At age 58, Audrey Hepburn had no reason to leave an idyllic life of retirement in a Swiss village overlooking Lake Geneva to go campaigning for UNICEF. She lived in a beautiful home, family all around, a world-class fruit and vegetable garden she loved tending, and her best friend just up the hill. Audrey lived with Robert Wolders, the love of her life, third time being the charm after two tough marriages.

But there were nightmares, memories of World War II that ate at her many nights. Living in the Netherlands as a pre-teen and then a teenager, she had existed through every day of Nazi terror. She had watched the Germans march in and five years later endured the last days when the Allies drove them out again house by house, grenade by grenade. In between she experienced all the indignities of life under occupation, all the deprivation, all the outrages. Yes, the war had left quite an impression.

A convergence of issues prevented Audrey from living out her days in the seclusion of Tolochenaz, Switzerland. First, she was a van Heemstra, Dutch nobility that had for centuries felt the noble obligation of helping those less fortunate. “It’s just what one did,” as she expressed it. Second, she was an empath imprinted with memories of that war and out there in remote corners of the world were people suffering as she once had suffered. Their wars weren’t global; they were armed regional conflicts between political groups, religious groups, tribes, or clans within a country. She detested the term “civil war” but technically, that’s what they were and caught in the middle sat entire populations.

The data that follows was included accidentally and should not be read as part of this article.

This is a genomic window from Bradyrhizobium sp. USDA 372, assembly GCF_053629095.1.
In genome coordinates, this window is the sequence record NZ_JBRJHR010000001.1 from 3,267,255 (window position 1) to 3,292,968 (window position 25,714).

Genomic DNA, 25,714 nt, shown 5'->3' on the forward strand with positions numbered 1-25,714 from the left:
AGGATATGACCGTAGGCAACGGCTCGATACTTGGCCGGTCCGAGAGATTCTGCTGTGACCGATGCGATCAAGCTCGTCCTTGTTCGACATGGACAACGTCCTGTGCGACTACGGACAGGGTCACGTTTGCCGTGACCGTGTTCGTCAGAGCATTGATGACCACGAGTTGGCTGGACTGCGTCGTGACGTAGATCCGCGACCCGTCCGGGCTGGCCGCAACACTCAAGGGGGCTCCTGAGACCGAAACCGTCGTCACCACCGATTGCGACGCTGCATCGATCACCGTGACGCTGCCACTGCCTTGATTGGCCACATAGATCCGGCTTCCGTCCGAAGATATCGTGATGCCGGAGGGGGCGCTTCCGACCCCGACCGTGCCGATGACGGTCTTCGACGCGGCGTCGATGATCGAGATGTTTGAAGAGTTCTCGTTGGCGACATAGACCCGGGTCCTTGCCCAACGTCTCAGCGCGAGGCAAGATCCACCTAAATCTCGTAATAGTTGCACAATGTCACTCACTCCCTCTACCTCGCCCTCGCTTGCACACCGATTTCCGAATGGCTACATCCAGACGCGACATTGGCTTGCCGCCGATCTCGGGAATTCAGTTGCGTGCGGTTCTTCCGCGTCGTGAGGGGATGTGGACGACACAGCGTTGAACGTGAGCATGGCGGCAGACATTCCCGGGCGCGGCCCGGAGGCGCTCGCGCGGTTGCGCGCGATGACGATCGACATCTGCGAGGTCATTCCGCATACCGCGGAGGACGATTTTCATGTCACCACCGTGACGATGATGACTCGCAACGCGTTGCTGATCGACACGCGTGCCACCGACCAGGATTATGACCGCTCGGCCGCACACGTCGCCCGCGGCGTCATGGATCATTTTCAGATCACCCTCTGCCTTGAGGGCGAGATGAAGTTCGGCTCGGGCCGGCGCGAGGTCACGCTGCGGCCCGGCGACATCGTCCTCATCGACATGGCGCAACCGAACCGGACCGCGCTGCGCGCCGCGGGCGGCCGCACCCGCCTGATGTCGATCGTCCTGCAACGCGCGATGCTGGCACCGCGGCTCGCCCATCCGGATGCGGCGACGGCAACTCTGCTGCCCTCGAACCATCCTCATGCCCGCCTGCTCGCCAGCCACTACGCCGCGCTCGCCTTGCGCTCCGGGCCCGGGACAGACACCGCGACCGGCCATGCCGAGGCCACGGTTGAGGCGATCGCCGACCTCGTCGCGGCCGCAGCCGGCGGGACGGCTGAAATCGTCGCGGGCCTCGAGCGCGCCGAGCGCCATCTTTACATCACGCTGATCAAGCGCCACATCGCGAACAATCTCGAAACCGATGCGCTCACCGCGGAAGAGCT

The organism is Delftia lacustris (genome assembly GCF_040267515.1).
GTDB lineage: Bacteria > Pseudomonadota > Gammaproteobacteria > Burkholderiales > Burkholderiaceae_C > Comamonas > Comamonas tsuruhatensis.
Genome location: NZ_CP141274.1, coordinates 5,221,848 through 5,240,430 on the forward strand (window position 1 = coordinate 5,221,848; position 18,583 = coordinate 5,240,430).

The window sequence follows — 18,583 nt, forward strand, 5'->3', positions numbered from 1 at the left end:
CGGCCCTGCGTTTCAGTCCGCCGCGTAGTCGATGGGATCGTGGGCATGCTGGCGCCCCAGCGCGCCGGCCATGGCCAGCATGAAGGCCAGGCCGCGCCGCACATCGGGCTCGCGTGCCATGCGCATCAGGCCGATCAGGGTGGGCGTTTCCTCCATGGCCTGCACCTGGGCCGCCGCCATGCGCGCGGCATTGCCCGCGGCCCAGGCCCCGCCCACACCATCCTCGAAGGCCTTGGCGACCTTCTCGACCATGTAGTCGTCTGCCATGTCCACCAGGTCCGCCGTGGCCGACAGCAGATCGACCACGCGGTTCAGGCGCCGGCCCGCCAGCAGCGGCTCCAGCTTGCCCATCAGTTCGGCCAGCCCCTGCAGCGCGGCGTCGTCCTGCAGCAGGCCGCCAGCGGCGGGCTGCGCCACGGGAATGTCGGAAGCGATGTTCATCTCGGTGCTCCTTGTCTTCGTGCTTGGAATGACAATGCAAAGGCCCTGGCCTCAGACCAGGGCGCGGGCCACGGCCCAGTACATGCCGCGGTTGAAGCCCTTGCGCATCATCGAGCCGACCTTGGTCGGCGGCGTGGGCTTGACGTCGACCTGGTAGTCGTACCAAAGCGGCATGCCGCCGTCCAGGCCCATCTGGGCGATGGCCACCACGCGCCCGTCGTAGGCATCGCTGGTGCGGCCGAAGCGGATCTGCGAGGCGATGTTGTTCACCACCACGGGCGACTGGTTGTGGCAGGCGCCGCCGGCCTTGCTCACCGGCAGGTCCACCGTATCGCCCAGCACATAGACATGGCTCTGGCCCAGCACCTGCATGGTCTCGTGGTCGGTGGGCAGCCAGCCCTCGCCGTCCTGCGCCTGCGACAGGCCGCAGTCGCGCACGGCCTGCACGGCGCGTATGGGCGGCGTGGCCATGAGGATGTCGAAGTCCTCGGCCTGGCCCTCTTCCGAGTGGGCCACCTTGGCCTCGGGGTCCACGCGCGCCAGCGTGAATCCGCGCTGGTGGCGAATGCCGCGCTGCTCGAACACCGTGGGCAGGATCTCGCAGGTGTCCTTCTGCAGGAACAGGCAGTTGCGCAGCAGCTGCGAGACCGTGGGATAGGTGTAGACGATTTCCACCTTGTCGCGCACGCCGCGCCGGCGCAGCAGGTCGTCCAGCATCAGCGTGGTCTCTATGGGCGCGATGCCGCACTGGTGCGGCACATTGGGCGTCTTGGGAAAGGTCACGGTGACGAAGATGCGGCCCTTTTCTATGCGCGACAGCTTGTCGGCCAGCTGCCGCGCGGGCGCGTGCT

Audrey began her UNICEF career by accident. She was invited to emcee a benefit concert in Asia and then a second concert in a different country. Her participation was minimal—just a few minutes at the podium—and in each case UNICEF officials witnessed a mob of reporters desperate to cover the latest from this elusive celebrity. The top blew off the fundraising thermometer when Audrey Hepburn participated, which meant UNICEF must get Audrey to participate more often.

It’s an overlooked fact that Audrey attempted to dodge this commitment because she knew what it would mean for her partner, her family, and her own well-being. Nobody on her side of the fence wanted to see the brand known as Audrey Hepburn become a UNICEF representative because all sensed what it would mean. She knew, too. She knew her own nature and how totally she had always pledged herself once she made any promise. For a couple of months she backed away, listened to a drumbeat of entreaties from inside the family, and then finally, when she couldn’t back-peddle any further, she announced a decision. In so doing, she gave UNICEF a lot more than it bargained for.